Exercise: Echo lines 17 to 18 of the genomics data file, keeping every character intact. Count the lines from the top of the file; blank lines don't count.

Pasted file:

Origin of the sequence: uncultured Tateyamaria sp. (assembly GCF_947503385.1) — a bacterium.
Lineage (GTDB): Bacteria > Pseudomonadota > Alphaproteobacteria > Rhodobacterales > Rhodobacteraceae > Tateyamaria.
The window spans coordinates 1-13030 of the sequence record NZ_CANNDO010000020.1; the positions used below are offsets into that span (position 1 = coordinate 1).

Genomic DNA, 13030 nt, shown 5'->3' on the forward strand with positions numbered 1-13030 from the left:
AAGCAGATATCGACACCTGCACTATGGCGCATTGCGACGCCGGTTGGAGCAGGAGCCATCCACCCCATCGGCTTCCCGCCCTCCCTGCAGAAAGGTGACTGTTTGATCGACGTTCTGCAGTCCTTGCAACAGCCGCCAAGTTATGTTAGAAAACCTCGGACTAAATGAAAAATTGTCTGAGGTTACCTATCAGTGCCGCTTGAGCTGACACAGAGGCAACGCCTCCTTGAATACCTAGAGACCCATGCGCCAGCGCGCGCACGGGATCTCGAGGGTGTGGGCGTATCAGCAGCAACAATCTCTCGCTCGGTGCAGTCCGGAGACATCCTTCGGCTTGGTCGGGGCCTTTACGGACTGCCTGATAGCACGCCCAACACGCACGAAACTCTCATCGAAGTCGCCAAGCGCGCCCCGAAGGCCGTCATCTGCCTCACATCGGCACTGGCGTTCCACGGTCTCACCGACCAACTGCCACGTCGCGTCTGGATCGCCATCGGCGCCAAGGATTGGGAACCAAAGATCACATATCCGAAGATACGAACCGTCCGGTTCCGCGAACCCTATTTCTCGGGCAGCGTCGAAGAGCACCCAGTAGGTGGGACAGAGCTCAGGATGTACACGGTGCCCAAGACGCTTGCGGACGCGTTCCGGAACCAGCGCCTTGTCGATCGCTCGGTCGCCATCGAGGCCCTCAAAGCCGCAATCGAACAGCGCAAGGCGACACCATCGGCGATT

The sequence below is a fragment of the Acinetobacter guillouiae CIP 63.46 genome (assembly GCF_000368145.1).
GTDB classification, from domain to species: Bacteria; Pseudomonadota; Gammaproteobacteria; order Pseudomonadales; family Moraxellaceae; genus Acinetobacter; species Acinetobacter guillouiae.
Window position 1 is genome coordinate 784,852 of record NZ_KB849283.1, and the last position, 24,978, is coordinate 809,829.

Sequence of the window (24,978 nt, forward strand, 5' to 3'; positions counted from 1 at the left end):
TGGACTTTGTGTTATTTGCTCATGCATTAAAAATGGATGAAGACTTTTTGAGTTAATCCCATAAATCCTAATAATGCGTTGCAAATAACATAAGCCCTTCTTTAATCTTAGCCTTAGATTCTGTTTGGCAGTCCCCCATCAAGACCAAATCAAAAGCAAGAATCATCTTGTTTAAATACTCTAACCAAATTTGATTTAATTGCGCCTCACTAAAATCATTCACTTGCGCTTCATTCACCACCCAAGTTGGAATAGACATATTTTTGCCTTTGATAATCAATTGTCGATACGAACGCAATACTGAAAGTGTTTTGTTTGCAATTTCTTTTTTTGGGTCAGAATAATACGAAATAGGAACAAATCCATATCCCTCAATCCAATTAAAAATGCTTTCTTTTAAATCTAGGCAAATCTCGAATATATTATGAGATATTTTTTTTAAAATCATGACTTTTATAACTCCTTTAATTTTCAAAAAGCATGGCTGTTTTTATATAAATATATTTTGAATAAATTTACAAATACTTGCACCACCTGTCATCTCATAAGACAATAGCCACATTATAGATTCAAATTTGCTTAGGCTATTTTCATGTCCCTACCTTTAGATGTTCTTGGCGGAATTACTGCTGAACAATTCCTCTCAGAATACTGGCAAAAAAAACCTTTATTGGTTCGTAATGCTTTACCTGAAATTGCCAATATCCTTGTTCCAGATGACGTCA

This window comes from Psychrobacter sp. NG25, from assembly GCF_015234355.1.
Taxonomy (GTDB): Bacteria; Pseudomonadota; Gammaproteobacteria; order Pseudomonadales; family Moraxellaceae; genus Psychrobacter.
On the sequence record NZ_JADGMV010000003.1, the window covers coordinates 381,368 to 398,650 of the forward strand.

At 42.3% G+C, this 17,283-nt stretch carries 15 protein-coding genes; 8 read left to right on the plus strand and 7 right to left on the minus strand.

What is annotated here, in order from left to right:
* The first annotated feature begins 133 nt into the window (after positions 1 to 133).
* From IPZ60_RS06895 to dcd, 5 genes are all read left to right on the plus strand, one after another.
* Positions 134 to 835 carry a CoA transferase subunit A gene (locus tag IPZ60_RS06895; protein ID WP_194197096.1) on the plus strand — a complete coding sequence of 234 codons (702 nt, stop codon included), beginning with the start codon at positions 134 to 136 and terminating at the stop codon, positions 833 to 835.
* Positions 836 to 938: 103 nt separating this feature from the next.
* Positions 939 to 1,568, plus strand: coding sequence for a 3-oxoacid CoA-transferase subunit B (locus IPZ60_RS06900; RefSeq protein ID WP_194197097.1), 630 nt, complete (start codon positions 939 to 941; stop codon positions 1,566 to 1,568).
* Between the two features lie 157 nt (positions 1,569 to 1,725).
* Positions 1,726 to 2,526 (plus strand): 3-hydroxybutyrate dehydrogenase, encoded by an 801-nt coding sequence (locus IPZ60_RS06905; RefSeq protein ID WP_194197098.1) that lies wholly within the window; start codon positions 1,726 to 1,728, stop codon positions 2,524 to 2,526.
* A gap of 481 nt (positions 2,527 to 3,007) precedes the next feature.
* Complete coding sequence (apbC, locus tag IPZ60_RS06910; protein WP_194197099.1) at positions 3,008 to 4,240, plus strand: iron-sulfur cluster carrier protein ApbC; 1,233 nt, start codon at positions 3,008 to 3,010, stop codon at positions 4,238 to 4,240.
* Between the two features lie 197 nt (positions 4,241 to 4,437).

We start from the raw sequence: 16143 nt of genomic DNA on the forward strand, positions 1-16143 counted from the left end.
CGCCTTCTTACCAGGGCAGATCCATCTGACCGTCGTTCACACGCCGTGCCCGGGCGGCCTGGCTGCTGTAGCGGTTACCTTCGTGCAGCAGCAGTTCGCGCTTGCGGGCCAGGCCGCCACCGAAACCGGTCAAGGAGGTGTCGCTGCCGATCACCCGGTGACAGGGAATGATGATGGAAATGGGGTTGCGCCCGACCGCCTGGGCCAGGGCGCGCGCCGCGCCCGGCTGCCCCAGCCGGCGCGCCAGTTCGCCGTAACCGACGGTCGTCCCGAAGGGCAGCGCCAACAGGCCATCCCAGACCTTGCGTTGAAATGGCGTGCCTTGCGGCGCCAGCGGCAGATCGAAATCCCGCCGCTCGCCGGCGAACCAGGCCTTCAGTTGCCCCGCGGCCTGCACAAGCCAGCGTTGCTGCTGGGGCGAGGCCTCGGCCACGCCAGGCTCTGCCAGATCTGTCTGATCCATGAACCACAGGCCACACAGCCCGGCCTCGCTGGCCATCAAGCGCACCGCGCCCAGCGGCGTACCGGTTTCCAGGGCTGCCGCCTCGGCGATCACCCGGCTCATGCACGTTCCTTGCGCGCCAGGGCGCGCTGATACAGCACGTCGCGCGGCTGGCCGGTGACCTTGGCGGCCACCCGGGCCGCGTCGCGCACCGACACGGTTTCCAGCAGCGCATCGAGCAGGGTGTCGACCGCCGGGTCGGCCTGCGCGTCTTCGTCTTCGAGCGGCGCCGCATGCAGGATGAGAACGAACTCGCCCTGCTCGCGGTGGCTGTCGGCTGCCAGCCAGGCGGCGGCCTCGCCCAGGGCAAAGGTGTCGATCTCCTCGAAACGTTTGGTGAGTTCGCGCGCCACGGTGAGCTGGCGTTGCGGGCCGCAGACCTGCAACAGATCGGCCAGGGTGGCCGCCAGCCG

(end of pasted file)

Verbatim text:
* From IPZ60_RS06895 to dcd, 5 genes are all read left to right on the plus strand, one after another.
* Positions 134 to 835 carry a CoA transferase subunit A gene (locus tag IPZ60_RS06895; protein ID WP_194197096.1) on the plus strand — a complete coding sequence of 234 codons (702 nt, stop codon included), beginning with the start codon at positions 134 to 136 and terminating at the stop codon, positions 833 to 835.